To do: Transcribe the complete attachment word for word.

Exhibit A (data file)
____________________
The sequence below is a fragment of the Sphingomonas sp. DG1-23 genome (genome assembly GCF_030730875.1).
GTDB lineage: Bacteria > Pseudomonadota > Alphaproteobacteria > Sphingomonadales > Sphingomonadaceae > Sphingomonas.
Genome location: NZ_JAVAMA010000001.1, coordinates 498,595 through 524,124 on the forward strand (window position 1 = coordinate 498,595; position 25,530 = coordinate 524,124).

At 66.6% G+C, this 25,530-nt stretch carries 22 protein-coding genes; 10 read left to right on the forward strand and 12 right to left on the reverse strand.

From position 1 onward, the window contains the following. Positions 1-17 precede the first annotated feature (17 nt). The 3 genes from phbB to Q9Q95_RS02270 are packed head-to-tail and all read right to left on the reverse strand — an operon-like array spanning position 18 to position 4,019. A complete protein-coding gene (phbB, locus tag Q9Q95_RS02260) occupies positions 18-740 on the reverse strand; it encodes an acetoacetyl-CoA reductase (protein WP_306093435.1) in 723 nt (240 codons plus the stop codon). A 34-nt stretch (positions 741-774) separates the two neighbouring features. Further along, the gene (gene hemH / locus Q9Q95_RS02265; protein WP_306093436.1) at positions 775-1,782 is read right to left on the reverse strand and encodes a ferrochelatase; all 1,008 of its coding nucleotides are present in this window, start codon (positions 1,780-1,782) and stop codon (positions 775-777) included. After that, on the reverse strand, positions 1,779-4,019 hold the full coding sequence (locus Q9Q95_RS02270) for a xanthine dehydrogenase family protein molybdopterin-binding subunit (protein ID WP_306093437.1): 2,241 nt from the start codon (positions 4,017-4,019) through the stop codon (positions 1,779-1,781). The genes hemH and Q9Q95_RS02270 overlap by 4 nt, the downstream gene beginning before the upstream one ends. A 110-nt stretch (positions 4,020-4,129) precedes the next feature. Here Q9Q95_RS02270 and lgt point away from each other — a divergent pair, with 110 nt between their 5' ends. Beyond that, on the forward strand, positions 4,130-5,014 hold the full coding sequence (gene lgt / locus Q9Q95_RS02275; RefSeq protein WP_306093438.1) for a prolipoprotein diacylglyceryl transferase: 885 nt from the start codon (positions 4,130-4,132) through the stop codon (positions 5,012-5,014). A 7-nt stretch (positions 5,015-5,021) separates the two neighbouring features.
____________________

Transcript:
The sequence below is a fragment of the Sphingomonas sp. DG1-23 genome (genome assembly GCF_030730875.1).
GTDB lineage: Bacteria > Pseudomonadota > Alphaproteobacteria > Sphingomonadales > Sphingomonadaceae > Sphingomonas.
Genome location: NZ_JAVAMA010000001.1, coordinates 498,595 through 524,124 on the forward strand (window position 1 = coordinate 498,595; position 25,530 = coordinate 524,124).

At 66.6% G+C, this 25,530-nt stretch carries 22 protein-coding genes; 10 read left to right on the forward strand and 12 right to left on the reverse strand.

From position 1 onward, the window contains the following. Positions 1-17 precede the first annotated feature (17 nt). The 3 genes from phbB to Q9Q95_RS02270 are packed head-to-tail and all read right to left on the reverse strand — an operon-like array spanning position 18 to position 4,019. A complete protein-coding gene (phbB, locus tag Q9Q95_RS02260) occupies positions 18-740 on the reverse strand; it encodes an acetoacetyl-CoA reductase (protein WP_306093435.1) in 723 nt (240 codons plus the stop codon). A 34-nt stretch (positions 741-774) separates the two neighbouring features. Further along, the gene (gene hemH / locus Q9Q95_RS02265; protein WP_306093436.1) at positions 775-1,782 is read right to left on the reverse strand and encodes a ferrochelatase; all 1,008 of its coding nucleotides are present in this window, start codon (positions 1,780-1,782) and stop codon (positions 775-777) included. After that, on the reverse strand, positions 1,779-4,019 hold the full coding sequence (locus Q9Q95_RS02270) for a xanthine dehydrogenase family protein molybdopterin-binding subunit (protein ID WP_306093437.1): 2,241 nt from the start codon (positions 4,017-4,019) through the stop codon (positions 1,779-1,781). The genes hemH and Q9Q95_RS02270 overlap by 4 nt, the downstream gene beginning before the upstream one ends. A 110-nt stretch (positions 4,020-4,129) precedes the next feature. Here Q9Q95_RS02270 and lgt point away from each other — a divergent pair, with 110 nt between their 5' ends. Beyond that, on the forward strand, positions 4,130-5,014 hold the full coding sequence (gene lgt / locus Q9Q95_RS02275; RefSeq protein WP_306093438.1) for a prolipoprotein diacylglyceryl transferase: 885 nt from the start codon (positions 4,130-4,132) through the stop codon (positions 5,012-5,014). A 7-nt stretch (positions 5,015-5,021) separates the two neighbouring features.